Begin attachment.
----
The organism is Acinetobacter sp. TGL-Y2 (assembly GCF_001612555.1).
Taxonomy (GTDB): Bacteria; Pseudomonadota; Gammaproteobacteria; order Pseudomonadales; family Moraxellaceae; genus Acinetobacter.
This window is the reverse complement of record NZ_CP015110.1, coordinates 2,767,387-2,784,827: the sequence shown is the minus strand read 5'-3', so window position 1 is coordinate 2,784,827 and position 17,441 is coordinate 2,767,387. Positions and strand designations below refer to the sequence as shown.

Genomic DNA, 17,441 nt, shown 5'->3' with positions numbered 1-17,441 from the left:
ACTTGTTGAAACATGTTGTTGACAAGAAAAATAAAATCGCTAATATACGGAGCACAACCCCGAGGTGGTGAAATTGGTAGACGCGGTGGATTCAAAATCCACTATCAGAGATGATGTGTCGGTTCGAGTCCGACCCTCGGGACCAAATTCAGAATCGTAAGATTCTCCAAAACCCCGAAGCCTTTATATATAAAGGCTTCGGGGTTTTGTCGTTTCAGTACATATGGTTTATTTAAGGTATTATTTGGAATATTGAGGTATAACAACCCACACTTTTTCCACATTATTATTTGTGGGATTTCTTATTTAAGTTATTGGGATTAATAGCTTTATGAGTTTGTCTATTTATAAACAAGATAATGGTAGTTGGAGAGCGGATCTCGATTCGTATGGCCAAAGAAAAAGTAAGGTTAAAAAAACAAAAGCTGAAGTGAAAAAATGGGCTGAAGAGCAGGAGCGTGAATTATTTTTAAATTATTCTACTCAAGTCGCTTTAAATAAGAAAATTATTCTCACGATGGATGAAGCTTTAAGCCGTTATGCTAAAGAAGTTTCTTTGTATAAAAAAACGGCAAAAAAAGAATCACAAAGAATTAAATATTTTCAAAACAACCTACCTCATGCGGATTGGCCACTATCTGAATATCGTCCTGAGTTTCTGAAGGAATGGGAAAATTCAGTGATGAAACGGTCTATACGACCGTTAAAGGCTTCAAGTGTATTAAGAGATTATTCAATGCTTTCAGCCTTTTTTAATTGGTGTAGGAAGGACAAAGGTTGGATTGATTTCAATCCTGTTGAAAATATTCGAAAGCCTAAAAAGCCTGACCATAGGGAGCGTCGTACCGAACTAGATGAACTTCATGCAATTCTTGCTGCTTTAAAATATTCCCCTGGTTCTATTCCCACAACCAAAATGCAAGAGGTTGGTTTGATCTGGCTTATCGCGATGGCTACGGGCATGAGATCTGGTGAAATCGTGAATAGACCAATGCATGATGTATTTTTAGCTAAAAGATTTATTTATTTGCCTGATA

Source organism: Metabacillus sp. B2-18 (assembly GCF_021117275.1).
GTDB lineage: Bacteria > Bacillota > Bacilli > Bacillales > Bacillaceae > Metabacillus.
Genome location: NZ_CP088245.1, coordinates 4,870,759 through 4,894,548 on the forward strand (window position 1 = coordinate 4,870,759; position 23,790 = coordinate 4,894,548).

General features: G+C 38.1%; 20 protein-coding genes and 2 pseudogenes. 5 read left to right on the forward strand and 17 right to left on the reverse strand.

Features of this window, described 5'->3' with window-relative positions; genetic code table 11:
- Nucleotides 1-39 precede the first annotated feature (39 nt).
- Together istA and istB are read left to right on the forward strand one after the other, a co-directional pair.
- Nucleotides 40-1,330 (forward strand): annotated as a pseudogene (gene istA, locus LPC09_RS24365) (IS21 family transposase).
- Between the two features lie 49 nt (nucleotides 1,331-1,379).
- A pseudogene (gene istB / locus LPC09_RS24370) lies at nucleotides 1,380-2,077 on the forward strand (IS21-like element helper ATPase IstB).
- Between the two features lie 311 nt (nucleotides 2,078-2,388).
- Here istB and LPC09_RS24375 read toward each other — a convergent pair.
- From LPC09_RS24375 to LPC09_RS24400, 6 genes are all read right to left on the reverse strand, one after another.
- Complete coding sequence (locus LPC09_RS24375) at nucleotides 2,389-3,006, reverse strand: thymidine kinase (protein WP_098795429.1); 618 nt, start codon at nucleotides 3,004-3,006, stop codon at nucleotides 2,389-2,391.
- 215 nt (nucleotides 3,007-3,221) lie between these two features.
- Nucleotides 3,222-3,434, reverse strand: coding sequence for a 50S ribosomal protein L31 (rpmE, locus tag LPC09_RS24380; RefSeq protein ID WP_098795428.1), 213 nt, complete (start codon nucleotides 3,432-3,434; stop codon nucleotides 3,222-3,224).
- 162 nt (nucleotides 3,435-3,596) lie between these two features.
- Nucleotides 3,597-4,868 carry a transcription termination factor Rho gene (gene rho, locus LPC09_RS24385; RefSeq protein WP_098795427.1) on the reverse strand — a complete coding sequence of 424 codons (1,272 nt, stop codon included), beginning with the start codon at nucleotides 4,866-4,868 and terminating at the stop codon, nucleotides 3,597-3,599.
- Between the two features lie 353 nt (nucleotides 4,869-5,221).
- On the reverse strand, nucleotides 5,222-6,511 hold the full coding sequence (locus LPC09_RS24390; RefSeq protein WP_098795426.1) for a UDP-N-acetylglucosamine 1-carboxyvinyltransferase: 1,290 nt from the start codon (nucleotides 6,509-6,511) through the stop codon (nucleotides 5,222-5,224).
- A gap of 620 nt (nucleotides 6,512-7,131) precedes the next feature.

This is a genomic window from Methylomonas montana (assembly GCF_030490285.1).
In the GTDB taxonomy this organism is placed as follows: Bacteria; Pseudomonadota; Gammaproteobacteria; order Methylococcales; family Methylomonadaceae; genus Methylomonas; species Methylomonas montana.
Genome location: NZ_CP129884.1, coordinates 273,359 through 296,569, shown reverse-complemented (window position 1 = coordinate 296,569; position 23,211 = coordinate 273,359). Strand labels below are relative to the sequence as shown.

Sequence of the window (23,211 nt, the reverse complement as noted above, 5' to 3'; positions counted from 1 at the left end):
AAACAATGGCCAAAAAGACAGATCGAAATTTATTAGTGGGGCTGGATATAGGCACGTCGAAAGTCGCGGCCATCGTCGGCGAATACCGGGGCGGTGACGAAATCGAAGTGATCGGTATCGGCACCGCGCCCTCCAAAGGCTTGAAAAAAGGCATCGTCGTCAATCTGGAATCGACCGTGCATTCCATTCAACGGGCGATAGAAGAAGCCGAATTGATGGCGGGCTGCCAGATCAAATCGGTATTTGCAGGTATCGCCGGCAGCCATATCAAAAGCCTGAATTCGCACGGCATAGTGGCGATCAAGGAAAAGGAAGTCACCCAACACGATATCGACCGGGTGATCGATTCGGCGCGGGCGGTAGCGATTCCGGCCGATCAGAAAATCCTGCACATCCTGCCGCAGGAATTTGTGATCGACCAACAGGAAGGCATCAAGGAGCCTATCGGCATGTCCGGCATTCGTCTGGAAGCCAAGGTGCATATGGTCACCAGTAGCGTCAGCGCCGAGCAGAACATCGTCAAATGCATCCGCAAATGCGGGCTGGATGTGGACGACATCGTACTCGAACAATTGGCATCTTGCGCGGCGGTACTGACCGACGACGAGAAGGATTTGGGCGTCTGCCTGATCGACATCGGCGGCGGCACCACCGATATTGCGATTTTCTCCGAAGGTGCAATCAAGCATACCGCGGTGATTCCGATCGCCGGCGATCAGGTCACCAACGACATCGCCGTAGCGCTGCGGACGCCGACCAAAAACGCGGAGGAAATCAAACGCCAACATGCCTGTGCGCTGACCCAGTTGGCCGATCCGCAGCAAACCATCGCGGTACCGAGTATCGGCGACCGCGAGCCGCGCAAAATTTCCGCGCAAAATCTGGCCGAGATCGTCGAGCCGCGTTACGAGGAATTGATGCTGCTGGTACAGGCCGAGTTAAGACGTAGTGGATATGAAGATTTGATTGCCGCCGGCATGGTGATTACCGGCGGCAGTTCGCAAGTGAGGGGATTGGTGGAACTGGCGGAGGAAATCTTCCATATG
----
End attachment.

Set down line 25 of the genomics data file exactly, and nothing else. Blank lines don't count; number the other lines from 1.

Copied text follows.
- On the reverse strand, nucleotides 5,222-6,511 hold the full coding sequence (locus LPC09_RS24390; RefSeq protein WP_098795426.1) for a UDP-N-acetylglucosamine 1-carboxyvinyltransferase: 1,290 nt from the start codon (nucleotides 6,509-6,511) through the stop codon (nucleotides 5,222-5,224).